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WASHINGTON — Election years tend to turn federal agencies into political footballs, and already candidates are pushing the Food and Drug Administration to lower drug costs — a matter on which the agency has only indirect influence.

The FDA does have influence over a vast array of other issues, however, and the decisions it makes in 2016 will have significant implications for the lives of many Americans.


While it doesn’t typically get the same attention as, say, the Defense Department or the Justice Department, the FDA has jurisdiction over some 20 to 25 cents out of every consumer dollar. In other words, the actions it takes matter, big time, and the agency has a great deal other than drug prices on its agenda for 2016. The FDA is also set to get new leadership, with the Senate expected to confirm Dr. Robert Califf as its new commissioner.

Here’s a look at some of the biggest issues on the agency’s agenda for the new year.

Crackdown on e-cigarettes

It’s been a long haul, but there are big changes on the way for e-cigarettes.


The FDA’s proposal to oversee electronic cigarettes will likely be finalized in 2016. The so-called “deeming rule” would extend the agency’s authority to regulate e-cigarettes, and likely require pre-market review of the devices — a process that is used to determine whether potentially risky products are safe. The FDA is also expected to ban e-cigarette sales to minors under age 18 and require labels stating that they contain nicotine.

E-cigarette makers say that they help smokers quit. There is evidence from a small numbers of studies that this is true, although researchers say more studies are needed. But many public health advocates consider e-cigarettes a gateway to smoking tobacco cigarettes. There is also increasing evidence that some of the flavorings may be hazardous in themselves.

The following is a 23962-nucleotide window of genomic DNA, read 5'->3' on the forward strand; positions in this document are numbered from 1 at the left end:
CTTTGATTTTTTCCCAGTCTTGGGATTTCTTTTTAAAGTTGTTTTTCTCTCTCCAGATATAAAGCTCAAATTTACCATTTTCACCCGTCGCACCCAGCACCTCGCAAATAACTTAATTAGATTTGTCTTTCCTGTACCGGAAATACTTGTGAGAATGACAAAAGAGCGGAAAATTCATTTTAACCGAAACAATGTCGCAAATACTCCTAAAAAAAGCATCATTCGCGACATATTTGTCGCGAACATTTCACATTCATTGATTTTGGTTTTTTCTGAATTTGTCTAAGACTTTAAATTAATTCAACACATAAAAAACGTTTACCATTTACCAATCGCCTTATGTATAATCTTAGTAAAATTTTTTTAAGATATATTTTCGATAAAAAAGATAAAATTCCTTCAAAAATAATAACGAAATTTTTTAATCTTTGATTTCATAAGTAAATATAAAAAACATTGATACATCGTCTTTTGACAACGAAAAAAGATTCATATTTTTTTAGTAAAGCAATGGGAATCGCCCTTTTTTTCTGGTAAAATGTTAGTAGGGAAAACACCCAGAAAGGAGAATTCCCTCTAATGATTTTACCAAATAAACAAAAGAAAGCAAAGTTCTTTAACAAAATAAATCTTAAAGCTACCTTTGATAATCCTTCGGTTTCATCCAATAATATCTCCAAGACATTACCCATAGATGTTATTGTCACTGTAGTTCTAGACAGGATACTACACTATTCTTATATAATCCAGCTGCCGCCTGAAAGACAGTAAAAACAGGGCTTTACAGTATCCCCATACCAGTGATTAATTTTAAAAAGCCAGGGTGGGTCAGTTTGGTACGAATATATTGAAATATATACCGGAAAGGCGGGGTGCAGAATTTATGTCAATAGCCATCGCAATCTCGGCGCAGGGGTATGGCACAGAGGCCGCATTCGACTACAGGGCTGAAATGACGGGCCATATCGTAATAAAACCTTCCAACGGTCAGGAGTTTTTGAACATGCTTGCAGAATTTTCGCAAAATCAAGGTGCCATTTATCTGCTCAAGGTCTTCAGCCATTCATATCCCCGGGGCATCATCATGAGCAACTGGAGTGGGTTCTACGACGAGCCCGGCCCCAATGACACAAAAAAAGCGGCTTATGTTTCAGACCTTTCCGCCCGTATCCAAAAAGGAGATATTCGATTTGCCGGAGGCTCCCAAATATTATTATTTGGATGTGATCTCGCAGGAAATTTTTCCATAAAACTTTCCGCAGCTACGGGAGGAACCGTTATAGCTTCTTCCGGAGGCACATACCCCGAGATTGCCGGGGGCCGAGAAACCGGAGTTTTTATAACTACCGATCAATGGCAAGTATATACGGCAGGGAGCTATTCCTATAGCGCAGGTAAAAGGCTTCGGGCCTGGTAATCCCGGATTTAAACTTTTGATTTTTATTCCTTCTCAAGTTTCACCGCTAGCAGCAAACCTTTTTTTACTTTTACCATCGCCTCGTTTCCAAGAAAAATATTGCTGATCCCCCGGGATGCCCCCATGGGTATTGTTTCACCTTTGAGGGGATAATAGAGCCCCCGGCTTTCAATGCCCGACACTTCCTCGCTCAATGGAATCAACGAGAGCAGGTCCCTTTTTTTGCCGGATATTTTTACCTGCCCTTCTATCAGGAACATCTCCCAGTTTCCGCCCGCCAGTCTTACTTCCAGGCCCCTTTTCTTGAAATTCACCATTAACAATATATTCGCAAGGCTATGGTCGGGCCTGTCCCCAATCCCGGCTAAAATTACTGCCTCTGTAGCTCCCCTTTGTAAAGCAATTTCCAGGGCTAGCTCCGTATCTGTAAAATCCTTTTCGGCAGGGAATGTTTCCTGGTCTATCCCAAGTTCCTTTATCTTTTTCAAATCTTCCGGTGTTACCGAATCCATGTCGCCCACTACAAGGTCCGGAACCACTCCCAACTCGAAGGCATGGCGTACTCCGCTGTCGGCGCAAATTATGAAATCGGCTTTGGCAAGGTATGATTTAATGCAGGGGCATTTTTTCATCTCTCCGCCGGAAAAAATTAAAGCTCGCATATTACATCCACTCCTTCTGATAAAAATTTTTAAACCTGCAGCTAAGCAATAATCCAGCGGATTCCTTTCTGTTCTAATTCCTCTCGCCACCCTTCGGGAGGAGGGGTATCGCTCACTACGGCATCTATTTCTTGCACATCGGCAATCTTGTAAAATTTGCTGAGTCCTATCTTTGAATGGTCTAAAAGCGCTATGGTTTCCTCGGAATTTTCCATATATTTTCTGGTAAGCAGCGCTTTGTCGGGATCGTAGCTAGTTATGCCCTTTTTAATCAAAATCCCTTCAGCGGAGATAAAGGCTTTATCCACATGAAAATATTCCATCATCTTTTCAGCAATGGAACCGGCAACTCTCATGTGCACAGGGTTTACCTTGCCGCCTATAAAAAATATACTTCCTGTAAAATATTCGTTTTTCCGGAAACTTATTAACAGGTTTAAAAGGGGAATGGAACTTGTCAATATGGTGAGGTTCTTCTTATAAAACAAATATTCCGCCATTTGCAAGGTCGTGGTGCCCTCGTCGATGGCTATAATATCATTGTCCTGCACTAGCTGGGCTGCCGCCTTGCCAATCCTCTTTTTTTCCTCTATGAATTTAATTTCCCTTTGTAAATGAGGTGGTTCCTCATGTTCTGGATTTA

The FDA is working on a separate plan to require broader warnings about nicotine hazards — especially from accidental exposure to children and infants. The agency might also require child-proof packages for e-liquids, which are liquid nicotine combined with colorings and flavorings.

Rethinking how drugs can be marketed

Pharmaceutical ads

Until last summer, drug and device makers needed to prove that their products were safe and effective to treat a specific disease before they could be marketed for that purpose. Off-label prescribing has long been common, but companies are typically careful not to encourage these unapproved uses in writing.

A landmark decision in August started eroding that restriction. A US District Court judge ruled that fish oil company Amarin Pharma Inc. had a First Amendment right to give doctors truthful, scientific information on unapproved uses for its drug Vascepa, which is taken to reduce triglycerides. The ruling caused an uproar at the FDA and among public health advocates, who feared an onslaught of unproven claims would confuse consumers. But drug and device companies hope it will usher in looser standards for marketing and advertising.